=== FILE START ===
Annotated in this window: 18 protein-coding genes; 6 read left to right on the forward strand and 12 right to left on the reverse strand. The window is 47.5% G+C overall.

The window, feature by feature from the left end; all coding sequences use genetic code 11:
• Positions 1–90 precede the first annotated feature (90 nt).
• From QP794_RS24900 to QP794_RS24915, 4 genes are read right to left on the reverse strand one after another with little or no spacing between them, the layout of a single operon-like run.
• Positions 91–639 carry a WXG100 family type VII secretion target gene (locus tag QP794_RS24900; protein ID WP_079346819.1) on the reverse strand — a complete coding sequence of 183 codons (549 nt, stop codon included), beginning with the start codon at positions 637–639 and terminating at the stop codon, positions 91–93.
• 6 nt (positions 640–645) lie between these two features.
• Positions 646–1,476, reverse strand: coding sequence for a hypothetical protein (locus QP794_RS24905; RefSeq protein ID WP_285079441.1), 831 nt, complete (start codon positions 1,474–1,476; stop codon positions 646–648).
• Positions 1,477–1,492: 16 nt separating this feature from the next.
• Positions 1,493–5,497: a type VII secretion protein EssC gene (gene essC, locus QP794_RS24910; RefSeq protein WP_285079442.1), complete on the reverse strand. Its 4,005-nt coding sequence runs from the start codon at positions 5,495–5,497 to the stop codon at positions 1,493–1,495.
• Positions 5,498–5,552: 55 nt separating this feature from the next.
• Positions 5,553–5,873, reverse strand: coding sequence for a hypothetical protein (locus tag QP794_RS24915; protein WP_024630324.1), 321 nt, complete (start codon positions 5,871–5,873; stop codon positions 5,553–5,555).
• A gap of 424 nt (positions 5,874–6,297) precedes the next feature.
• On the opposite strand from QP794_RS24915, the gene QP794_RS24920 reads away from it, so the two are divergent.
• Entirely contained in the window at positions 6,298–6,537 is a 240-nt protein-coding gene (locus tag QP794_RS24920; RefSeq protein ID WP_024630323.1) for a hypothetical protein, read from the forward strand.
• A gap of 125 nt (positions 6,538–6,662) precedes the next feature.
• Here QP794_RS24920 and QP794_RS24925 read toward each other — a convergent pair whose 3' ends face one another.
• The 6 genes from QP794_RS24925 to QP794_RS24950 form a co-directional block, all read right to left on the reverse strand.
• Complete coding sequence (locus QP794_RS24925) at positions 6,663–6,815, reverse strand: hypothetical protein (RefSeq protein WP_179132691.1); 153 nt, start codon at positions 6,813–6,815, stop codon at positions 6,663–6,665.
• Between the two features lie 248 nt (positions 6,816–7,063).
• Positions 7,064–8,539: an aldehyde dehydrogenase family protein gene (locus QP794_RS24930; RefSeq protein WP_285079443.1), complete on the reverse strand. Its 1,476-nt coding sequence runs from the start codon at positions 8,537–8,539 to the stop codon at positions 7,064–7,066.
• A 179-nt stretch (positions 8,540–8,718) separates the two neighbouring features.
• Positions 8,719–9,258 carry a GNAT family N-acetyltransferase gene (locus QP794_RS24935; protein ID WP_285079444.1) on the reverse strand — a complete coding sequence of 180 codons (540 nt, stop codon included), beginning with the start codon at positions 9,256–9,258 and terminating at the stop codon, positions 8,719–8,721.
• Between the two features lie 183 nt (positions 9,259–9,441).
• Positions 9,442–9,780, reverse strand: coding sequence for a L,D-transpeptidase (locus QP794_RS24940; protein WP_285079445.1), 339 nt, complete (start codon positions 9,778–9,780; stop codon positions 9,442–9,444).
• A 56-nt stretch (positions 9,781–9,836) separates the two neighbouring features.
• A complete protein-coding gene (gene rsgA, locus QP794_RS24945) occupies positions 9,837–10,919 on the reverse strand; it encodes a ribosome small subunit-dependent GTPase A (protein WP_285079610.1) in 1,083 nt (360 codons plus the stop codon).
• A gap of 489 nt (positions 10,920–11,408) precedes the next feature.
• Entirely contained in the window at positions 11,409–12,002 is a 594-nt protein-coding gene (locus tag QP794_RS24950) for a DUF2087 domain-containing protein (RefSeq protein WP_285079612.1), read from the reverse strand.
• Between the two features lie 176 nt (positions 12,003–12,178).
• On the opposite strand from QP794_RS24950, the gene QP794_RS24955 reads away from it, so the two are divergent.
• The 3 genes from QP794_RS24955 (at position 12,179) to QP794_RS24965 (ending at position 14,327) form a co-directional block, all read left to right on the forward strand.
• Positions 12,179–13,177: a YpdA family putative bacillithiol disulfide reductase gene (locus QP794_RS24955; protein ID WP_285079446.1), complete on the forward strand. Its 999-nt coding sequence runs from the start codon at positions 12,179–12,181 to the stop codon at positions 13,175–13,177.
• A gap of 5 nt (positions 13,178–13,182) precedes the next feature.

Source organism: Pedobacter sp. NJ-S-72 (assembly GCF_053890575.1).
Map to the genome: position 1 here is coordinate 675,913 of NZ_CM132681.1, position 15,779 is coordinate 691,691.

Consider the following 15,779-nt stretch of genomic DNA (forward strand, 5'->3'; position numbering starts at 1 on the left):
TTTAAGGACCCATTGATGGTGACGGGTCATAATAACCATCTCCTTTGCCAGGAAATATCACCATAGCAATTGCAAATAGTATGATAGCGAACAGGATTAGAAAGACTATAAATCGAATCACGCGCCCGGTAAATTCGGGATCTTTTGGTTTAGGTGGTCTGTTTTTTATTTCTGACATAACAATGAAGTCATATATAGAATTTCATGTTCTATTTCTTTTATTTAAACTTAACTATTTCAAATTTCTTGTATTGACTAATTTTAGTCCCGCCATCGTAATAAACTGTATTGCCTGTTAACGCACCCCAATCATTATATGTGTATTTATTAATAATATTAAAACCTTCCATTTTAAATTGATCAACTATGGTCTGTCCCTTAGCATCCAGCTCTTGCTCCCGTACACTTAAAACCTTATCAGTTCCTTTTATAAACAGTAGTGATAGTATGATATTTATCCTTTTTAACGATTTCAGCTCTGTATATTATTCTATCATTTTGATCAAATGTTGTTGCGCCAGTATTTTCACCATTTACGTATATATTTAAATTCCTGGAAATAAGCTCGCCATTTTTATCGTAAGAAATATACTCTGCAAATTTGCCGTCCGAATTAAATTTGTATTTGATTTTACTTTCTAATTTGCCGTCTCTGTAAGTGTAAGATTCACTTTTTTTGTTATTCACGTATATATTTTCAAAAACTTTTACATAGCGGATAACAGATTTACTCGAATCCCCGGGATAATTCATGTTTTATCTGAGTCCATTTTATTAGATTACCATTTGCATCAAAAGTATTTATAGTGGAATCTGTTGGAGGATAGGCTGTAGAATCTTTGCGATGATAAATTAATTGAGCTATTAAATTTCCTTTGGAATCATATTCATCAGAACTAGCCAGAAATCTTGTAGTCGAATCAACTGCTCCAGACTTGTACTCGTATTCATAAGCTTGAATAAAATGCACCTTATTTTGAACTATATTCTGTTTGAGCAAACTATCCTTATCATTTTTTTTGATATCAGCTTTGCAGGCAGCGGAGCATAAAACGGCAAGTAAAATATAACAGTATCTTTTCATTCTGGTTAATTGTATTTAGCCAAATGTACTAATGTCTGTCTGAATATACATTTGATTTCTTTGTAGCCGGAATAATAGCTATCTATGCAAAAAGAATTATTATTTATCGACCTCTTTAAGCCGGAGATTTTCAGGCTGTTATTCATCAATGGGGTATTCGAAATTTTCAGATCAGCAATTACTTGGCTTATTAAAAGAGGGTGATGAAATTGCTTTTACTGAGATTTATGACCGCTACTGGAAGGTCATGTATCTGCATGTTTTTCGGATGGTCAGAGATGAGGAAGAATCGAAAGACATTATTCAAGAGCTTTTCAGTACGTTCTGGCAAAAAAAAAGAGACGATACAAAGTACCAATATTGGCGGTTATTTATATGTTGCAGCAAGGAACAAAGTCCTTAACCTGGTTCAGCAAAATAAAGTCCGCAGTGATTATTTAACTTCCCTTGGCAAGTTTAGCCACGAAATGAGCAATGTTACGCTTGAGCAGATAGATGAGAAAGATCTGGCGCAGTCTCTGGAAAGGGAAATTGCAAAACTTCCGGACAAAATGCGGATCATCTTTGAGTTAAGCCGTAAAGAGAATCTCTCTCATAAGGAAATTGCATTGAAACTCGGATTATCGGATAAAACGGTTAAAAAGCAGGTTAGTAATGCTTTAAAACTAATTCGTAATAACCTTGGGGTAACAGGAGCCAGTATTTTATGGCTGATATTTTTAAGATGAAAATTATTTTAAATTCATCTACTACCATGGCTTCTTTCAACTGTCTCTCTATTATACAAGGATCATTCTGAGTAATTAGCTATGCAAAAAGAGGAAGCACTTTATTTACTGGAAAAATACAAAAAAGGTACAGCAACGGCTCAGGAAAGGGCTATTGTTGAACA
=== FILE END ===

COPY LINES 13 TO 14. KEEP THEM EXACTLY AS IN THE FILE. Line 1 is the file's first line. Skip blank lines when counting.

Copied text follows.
• On the opposite strand from QP794_RS24915, the gene QP794_RS24920 reads away from it, so the two are divergent.
• Entirely contained in the window at positions 6,298–6,537 is a 240-nt protein-coding gene (locus tag QP794_RS24920; RefSeq protein ID WP_024630323.1) for a hypothetical protein, read from the forward strand.